Yahoo Extends YQL: Adds INSERT Command to the Internet

Andres Ferrate
Jul. 09 2009, 02:56AM EDT

Yahoo has moved forward with a great improvement to its Yahoo Query Language (YQL) platform (our YQL API Profile). As you may remember from earlier this year, YQL is a SQL-like programming interface to lots of Yahoo data and APIs that can also support non-Yahoo data as well (think of queries that look like: select id from flickr.photos.search where text='car'). Until recently, the YQL platform only supported read operations, which meant that developers could only pull data from the web. Now Yahoo has expanded YQL to support INSERT, UPDATE, and DELETE operations.

As Jonathan Trevor explains on the Yahoo Developer Network Blog:

Today, the YQL team has extended the platform with the "missing" SQL verbs to write and modify data on web services and applications: INSERT, UPDATE and DELETE. This enables YQL's Open Data Tables to insert new Twitter status messages, not just list them; to add new comments to a blog, as well as read them; to store data in a remote database; to INSERT INTO internet.

Open Data Table developers can add support for these verbs into their tables by creating new binding types in their definitions. They can then perform the update/insert/delete on the remote web service by creating an execute element that will run their Javascript to create the right content payload and send it to the remote service. To complement the new YQL verbs, we've extended the capabilities in our server-side Javascript, so y.rest() can now POST, PUT and DELETE.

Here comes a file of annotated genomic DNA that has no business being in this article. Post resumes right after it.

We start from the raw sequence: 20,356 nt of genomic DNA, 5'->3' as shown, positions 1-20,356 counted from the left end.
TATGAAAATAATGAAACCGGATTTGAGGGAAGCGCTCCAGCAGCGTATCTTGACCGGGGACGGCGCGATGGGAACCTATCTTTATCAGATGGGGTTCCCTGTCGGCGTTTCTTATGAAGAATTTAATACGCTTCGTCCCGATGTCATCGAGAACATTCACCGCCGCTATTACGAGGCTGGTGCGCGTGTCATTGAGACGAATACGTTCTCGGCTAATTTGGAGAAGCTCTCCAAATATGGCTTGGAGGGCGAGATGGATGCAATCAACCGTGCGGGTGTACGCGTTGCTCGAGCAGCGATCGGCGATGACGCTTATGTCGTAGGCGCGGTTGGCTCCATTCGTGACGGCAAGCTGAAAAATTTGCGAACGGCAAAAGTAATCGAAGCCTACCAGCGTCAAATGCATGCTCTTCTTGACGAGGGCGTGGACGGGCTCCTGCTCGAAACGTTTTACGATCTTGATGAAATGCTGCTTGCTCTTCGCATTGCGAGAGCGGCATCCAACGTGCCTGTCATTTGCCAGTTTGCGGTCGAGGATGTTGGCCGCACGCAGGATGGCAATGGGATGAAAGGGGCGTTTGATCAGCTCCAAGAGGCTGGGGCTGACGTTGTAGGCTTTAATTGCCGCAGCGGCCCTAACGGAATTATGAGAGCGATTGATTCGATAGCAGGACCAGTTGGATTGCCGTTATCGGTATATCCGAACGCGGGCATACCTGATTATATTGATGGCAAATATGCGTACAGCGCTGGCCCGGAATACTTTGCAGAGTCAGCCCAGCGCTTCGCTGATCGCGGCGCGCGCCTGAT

This means that developers can now use YQL to push information out to the web, thereby taking advantage of the read/write web in a streamlined fashion. Yahoo has added additional details on the new capabilities to the YQL documentation, and several examples of using YQL to write data to the web are available in their announcement blog post.

Developers should take note that with this increased set of capabilities also comes some additional risk. As detailed in the updated YQL documentation:

Most sources that provide write capability need authentication. Examples of authentication include username/password combinations or secret API tokens.

If your table requires input that is deemed "private", such as any passwords, authentication keys, or other "secrets", you MUST ensure the https attribute within the tables element is set to true.

Thus, developers should take the necessary steps to secure authentication credentials when using YQL to authenticate with the various services with which YQL is integrated.

Be sure to check out Frederic Lardinois' post at ReadWriteWeb for additional coverage on YQL's new capabilities.

Andres Ferrate

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